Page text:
Desolation (Movie Review)

Last Updated on July 30, 2021

PLOT: After being whisked away to Los Angeles by a handsome Hollywood star, Katie is left alone in his apartment, where strange and scary things begin to happen.

REVIEW: A few days ago, I was asked to review a film called DESOLATION here on AITH. I was excited because I had heard good things about the film and the trailer looked awesome. But guess what happened? I thought it was THIS movie and what I got was THIS movie. I didn't even know there were two movies called DESOLATION out, let alone two movies with the same title released a mere few weeks apart. Isn't there some kind of rule against this? Guess not. But that bit of confusion out of the way (I watched a solid 15 minutes before I figured it out) what did I think of this DESOLATION? Let's find out.

First, let's do a rundown on the plot. The film opens with a woman crying in the bathroom. The room is littered with empty wine and prescription pill bottles and an ominous newspaper headline foretells of the woman's suicide. Creepy. The woman then looks to a "hidden" camera in the wall (of what seems to be a high-class hotel room), pours rubbing alcohol over the top of her head, and lights herself up. Boom. Solid beginning. I'm all in for this flick. Let's just hope it holds up. We then open again to find a sad, lonely girl named Katie (played by Dominik García-Lorido) living a lonely life in middle America. She is prone to depression, pills, and wine. See where this is going yet? In the first 10 minutes? 

Anyhow, Katie then meets a handsome Hollywood actor named Jay (played by Brock Kelly) who's in town shooting a film. Before you can say "ulterior motives" the handsome Hollywood hunk whisks our lonely girl away from her middle American existence and out to the sunny streets of Hollywood. The two attend lavish Hollywood parties in sprawling mansions and meet exotic peeps who make endless rape-jokes. Har, har. Not kidding. From there the Hollywood hunk brings the lonely girl back to his posh apartment – inside an all-but-empty, sinister building – and then asks her to stay the weekend alone as he goes off to shot a bit part in a lame movie. Once alone in the apartment for the weekend, the shite hits the fan.

Is it the hooded rapists in the hallways? Is it the creepy priest (played by Raymond J. Barry) that lives above her? Is she going crazy? What the hell is going on?!?! That's what the film WANTS you to ask. But you won't. Not once. This is due to the fact that DESOLATION is one of the most misguided movies I have seen in quite some time – if not my entire life. I guess now would be a good time to point out that this review includes SEMI-SPOILERS as I don't know how to explain the plot to you without giving away what is supposed to be the third act reveal. I seriously don't know how to. But no worries, you'll have "guessed" it 10 minutes in – just like I did. Because after all, the plot element is on full display the entire running time.

That out of the way, get this: We're supposed to wonder the entire film what is going on with our lead girl, but not only did we see the woman, in the beginning, being filming with hidden cameras, BUT the movie itself KEEPS cutting to hidden camera footage of our lead girl throughout the entire running time. What are we supposed to think?! I have no idea who thought it was a good idea to keep cutting to the grayscale security camera footage of our heroine throughout the entire movie. Was that in the script? Or was it the director, or some producer who said, "The audience won't get the ending if we don't properly set it up." Do you mean giving away the "twist" ending from frame one – and then continuing to give the "twist" away in consistent intervals throughout? I'm at a loss for words (metaphorically).END SEMI-SPOILERS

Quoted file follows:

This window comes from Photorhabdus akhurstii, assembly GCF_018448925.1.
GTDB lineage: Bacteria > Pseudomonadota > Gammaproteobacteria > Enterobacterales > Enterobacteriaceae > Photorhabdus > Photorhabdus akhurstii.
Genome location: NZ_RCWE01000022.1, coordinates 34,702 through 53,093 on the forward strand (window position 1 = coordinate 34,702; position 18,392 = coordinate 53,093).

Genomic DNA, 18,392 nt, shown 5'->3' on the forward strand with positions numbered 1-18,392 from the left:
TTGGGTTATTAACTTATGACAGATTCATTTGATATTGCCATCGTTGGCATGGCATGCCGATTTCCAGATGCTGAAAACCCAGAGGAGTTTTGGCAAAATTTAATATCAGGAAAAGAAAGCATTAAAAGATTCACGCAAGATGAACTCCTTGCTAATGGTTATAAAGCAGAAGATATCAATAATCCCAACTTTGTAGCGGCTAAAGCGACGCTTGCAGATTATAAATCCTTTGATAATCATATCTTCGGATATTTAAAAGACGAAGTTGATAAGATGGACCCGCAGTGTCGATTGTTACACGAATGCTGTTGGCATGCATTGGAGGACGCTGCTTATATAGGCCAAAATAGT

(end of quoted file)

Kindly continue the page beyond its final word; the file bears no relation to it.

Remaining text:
I guess other than the tension-less plot (we're only ever waiting for the lead to catch up with us) the film isn't bad, technically. The cinematography is aces and the sound design, score, and acting (for the most part) are all quality – with Raymond Barry being the stand-out. No complaints here. But all is for naught as the film tries to be a Hitchcockian thriller, but suspense films need, you know, suspense to keep us going. And suspense is waiting for something to happen, waiting for the other shoe to drop. And when we can clearly see said shoe from frame one, and we know that this shoe will not drop until the third act, there is little to fear in the film. You'll keep waiting for a big reveal. Holding on hope. But no dice, my friend.

That said, there is one sequence near the middle involving a bum in the stairwell ("Do you live here?"), a home/apartment invasion, and a visit from the I Spit on Your Grave police that had me and my viewing companion holding our breath. But that one solid string of sequences aside, this film is mostly a waste of time. Sad but true. And speaking of sad, one final question for anyone who might know: What the hell happened to that adorable orange and fat cat? He was my favorite character.



Source: AITH

About the Author

4989 Articles Published